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Wednesday, February 26, 2020
WASHINGTON DC, Sep 24 2018 (IPS) - “I’m alive because of support from my family and the community health worker who brought medicine directly to my house, accompanied me during treatment and gave me hope. Without care and human support, there’s no way I could be here today,” says Melquiades Huauya, a survivor of multi-drug resistant tuberculosis (MDR-TB) from Peru.
From his harrowing experience with tuberculosis (TB), Huauya now knows a lot about how to stop it, the world’s biggest infectious disease killer. The disease, which claims about 4300 lives a day, is the subject of a United Nations’ High-Level Meeting on September 26 in New York, alongside the 73rd General Assembly.
Tuberculosis is an airborne bacterial infection that is preventable and curable, with the right medication. But, as Melquiades Huauya experienced, in addition to appropriate medication, it is “human support” that makes the difference between life and death.
Miriam Were, a noted Kenyan medical doctor and public health expert, states in a recent online presentation that community health workers are essential to providing culturally sensitive care and overcoming the distrust and “social distance” that keeps people from accessing the formal health care system and getting cured of diseases like TB.
Health facilities can also be many hours away from people’s homes, a common barrier to accessing care. As a result, of the 10 million people developing TB every year, 3.6 million are “missed” by the formal system and are unreported, and likely going untreated. In ten of the countries with high TB burdens, more than 45 percent of the people with TB are “missed.”
This includes children, who are highly vulnerable to TB. By fully tapping the potential of community health workers, we can identify and locate these people, connect them to care, and, ultimately, reduce and prevent further TB infections and other health conditions.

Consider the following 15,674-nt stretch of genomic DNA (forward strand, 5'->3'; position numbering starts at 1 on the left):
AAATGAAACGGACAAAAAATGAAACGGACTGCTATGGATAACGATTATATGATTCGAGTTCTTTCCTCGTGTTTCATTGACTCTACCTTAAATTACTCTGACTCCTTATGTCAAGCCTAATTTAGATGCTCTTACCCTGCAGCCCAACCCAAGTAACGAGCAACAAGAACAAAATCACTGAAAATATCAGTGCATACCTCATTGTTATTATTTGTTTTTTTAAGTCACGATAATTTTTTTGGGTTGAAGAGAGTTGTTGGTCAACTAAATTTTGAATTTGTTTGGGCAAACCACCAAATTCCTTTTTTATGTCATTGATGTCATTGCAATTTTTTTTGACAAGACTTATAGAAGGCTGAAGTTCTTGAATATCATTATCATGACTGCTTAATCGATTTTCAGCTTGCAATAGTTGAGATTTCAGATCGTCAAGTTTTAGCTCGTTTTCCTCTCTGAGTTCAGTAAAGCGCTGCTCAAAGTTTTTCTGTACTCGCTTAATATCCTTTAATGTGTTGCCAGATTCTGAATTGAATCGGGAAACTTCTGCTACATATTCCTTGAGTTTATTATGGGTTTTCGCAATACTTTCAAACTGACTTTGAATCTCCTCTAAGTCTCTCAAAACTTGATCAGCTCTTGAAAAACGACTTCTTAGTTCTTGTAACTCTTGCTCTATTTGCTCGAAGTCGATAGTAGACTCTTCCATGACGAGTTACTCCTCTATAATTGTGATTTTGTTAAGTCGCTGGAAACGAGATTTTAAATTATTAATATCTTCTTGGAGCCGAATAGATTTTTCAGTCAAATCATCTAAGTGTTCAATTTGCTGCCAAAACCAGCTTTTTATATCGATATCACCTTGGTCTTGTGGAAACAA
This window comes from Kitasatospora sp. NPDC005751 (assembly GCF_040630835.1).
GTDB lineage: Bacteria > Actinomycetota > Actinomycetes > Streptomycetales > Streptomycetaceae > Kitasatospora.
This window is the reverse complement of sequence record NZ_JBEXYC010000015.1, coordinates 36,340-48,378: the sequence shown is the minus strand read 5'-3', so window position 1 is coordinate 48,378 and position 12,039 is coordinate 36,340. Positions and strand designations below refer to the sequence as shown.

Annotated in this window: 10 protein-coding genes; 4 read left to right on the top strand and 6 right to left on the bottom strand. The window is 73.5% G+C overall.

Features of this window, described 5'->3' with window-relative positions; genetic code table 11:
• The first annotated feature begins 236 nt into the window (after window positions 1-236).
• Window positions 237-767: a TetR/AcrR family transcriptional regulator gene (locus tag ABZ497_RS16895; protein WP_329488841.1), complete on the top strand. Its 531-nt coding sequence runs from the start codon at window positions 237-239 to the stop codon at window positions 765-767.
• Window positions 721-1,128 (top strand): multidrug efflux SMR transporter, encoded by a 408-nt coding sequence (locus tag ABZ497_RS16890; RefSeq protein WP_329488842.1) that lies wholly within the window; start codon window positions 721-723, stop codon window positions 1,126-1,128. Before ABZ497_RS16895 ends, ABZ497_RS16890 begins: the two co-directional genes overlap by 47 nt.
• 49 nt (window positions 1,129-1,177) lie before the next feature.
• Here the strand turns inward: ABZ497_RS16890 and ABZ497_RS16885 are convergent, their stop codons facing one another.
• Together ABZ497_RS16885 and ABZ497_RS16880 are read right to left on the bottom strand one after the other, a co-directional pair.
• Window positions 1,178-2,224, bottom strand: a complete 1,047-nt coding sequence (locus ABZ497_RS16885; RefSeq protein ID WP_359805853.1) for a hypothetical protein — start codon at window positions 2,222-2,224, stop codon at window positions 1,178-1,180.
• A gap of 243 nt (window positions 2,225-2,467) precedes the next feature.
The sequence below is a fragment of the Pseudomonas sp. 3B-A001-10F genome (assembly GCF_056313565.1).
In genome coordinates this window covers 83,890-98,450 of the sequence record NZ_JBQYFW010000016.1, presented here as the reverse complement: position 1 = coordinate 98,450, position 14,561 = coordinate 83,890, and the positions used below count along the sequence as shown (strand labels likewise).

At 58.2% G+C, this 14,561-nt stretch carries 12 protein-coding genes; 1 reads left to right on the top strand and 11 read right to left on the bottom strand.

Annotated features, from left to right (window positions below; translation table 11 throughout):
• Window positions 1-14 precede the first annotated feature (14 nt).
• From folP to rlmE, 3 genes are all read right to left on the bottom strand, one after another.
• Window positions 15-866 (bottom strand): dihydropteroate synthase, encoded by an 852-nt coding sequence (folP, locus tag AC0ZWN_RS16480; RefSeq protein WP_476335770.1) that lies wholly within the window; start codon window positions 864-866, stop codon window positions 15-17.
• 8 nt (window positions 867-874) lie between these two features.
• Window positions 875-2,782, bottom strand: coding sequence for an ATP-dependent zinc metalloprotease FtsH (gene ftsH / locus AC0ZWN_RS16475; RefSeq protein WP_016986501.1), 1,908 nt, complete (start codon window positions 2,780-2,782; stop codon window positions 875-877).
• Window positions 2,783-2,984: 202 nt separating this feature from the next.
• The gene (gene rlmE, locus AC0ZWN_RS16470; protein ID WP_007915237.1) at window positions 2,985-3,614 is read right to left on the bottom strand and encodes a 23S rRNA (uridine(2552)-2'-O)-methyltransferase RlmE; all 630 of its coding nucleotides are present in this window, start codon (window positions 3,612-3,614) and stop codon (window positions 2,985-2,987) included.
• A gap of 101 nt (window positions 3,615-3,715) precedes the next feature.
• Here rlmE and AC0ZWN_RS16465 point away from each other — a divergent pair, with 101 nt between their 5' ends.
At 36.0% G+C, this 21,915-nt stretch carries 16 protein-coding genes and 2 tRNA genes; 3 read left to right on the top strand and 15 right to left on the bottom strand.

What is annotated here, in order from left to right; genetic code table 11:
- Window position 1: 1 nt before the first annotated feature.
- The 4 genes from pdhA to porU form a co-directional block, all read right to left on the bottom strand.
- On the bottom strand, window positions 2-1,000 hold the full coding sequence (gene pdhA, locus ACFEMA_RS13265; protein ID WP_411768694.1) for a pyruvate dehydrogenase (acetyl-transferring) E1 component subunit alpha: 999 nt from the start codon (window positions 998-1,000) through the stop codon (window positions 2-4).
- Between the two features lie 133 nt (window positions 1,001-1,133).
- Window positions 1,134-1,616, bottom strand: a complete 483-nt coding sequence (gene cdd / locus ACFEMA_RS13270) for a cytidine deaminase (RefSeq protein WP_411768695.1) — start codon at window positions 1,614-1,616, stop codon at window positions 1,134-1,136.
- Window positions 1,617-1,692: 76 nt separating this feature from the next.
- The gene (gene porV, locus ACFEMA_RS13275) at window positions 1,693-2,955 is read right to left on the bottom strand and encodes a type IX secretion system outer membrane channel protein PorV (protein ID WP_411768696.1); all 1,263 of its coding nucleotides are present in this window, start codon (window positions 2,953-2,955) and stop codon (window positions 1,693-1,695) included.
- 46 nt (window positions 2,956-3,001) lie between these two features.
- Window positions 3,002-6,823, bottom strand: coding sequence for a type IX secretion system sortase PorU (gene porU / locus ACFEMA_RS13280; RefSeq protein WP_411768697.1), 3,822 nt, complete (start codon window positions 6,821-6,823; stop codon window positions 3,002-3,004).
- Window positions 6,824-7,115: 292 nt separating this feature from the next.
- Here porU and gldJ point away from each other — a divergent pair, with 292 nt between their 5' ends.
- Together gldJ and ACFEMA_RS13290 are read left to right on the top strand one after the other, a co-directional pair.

Consider the investment case by the South African Medical Research Council, issued in May 2018, entitled “Saving lives, saving costs.” The researchers found that an expanded and well-supported network of community health workers would have enormous benefits for South Africa, translating into 33,064 MDR-TB averted cases and saving 60,642 livesover a 10-year period.
According to the researchers, while such a strategy requires significant financial investment initially, the cost-saving will, ultimately, be more than offset by preventing the disease and costly hospitalization.
By recruiting previously unemployed people from the same disadvantaged communities to visit the homes of TB patients and seek out others in need of TB screening, the economy will also benefit. And, according to the analysis, other health issues can also be addressed through this approach, including HIV/AIDS, maternal and child health, and hypertension.
Several countries are already using an expanded network of community health workers to stop TB, similar to the program in Peru, which was so crucial to Huauya’s recovery. In 2003, Ethiopia began training and employing female village-based health workers, called health extension workers, to regularly visit households in their villages to implement basic packages of healthcare.
These visits have identified people with TB and given essential support to patients already taking the long course of treatment. This has helped deliver very impressive results, with the country seeing a significant reduction in TB. Pakistan and Bangladesh have also successfully used community health workers to reduce TB.
Still, there are also major challenges facing community health workers. Were says most abandon their jobs when they realize it is a dead-end, without prospects of advancement; attrition is as high as 70 percent in some places.
She emphasizes that community health workers need adequate training, supervision, and remuneration to keep serving their communities. They also need back-up from qualified nurses and doctors to whom they can refer patients.
Care-givers also need care themselves. Frontline health workers are frequently exposed to TB and other health risks due to inadequate protection, such as masks and respirators, or environmental measures to lessen the danger.
The result is that healthcare personnel have significantly higher rates of developing TB, including often-deadly MDR-TB , as documented by the South African organization, TB Proof.
Facing a three to six times increased risk, related inadequate working conditions and a lack of supplies or equipment, can lead to poor morale and high rates of attrition, further adversely affecting the quality of care.
Tuberculosis cannot be defeated unless these challenges are addressed head-on. For the UN High Level Meeting, all member states have agreed on a Political Declaration on the Fight Against Tuberculosis, and it contains a key promise: that they “Commit to find the missing people with tuberculosis.”
To keep this promise, governments must lay out specific and costed plans for training, protecting and compensating the frontline health care workers who do the hard work of going out into the community, even going door-to-door, to find people in need and give them hope. As Were puts it, “If it doesn’t happen in the community, it doesn’t happen.”
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